New Zealand regularly wins plaudits for being one of the very best countries for doing business. How, then, to read the scathing criticism of George Adams, who is returning to Europe after nine years heading Coca-Cola Amatil's local operations? This country, he says, has a damaging "love to hate" relationship with big business, which is seen as "nasty and untrustworthy".
Several factors suggest his comments are misplaced. First, it is unlikely that New Zealand would have created an environment so receptive to business if society was as set against it as Mr Adams suggests.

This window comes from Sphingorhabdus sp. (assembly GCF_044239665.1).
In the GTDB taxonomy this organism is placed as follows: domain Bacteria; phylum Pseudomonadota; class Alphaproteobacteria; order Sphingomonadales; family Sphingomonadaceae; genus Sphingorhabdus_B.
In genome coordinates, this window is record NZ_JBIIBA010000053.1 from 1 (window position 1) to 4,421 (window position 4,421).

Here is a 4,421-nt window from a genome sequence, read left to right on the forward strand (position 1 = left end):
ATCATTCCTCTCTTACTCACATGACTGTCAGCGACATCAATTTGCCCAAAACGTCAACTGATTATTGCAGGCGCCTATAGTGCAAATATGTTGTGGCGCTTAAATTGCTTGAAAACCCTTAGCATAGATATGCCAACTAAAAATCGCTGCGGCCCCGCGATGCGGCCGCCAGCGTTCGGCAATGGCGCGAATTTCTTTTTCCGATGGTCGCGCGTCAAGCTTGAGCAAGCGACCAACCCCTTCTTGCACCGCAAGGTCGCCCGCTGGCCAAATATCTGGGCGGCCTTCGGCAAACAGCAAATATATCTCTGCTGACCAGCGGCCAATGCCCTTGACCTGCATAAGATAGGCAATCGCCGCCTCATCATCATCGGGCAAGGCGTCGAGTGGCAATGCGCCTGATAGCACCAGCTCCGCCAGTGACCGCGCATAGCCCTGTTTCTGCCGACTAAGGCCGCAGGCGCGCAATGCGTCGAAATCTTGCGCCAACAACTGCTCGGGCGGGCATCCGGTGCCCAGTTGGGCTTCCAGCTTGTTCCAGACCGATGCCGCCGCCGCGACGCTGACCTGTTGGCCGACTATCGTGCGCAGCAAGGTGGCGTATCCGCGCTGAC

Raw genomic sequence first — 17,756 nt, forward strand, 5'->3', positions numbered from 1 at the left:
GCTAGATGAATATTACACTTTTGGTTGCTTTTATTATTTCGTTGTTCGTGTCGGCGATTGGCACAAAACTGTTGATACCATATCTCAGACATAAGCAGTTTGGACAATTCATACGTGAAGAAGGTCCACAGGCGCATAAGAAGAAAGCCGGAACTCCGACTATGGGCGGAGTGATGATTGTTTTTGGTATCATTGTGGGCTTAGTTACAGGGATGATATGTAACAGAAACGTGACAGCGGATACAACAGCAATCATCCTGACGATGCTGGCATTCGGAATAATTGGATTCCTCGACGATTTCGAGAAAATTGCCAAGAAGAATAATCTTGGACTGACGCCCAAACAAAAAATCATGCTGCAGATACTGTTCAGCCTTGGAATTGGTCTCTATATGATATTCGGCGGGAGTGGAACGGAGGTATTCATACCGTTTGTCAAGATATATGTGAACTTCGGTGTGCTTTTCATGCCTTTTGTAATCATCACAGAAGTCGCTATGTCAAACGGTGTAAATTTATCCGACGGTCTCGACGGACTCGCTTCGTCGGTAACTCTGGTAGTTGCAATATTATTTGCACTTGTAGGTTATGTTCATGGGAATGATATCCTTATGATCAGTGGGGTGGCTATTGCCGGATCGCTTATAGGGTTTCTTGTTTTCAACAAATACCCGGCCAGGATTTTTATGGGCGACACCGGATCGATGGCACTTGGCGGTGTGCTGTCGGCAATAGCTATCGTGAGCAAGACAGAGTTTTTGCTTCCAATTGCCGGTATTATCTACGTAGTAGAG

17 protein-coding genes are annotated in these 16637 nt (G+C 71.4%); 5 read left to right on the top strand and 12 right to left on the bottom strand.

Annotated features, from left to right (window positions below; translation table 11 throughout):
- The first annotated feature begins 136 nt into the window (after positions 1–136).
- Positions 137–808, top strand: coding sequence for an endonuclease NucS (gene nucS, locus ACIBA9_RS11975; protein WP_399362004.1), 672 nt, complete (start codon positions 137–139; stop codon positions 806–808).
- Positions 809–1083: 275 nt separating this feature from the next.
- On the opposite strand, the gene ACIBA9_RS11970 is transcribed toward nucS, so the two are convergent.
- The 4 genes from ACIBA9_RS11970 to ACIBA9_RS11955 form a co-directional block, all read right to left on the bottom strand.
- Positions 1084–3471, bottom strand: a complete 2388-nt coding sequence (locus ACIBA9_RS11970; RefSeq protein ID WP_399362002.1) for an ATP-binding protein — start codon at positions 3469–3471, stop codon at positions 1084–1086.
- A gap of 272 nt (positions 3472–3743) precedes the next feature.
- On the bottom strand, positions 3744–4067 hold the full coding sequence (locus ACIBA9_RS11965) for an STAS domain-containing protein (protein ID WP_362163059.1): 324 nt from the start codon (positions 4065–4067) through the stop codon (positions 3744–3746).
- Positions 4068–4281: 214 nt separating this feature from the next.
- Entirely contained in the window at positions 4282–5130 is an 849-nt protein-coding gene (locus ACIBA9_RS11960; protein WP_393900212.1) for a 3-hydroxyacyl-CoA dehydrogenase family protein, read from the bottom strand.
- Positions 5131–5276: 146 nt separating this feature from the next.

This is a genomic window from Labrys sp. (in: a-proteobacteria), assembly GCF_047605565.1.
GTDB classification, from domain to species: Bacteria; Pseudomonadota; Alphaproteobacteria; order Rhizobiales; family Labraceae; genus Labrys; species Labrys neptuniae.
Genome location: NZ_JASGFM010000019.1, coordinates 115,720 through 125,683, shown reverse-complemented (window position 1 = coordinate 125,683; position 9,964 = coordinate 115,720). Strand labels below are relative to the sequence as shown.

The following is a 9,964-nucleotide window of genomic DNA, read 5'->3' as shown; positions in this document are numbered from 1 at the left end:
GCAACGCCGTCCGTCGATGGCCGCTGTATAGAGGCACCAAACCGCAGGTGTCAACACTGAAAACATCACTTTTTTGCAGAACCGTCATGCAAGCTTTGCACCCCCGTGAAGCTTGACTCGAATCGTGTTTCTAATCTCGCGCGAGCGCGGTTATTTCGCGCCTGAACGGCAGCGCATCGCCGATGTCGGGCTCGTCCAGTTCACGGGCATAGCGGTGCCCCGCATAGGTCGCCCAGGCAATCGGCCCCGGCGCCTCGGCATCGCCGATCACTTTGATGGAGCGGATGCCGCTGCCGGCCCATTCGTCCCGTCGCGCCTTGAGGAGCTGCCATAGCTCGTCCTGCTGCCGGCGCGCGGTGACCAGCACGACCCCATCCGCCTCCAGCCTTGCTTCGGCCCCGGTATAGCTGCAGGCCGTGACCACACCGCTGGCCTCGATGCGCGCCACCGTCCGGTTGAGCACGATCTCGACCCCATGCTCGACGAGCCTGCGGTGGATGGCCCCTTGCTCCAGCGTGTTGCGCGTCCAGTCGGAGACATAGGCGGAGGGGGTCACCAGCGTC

Secondly, his talk about the presence of a tall-poppy syndrome may hint at the real reason for his disquiet. That reference point is a lazy port of call for those who object to criticism even when they have been shown to have feet of clay. Mr Adams may just be miffed by Coca-Cola's connection, fairly or not, to obesity.
The syndrome is hardly unique to New Zealand or, indeed, to business. There is also a healthy scepticism of politicians and certain professions which believe they deserve better.
And in this country, much of the scepticism about business dates back to the late 1980s, when the considerable faith placed in corporate leaders was not vindicated.
Mr Adams also suggests an anti-corporate mindset means many businesspeople are happy with their firms remaining small. The reasons for this are, however, far more complex. They include, not least, the way many small businesses receive takeover offers they cannot refuse from overseas companies just as they are realising their potential.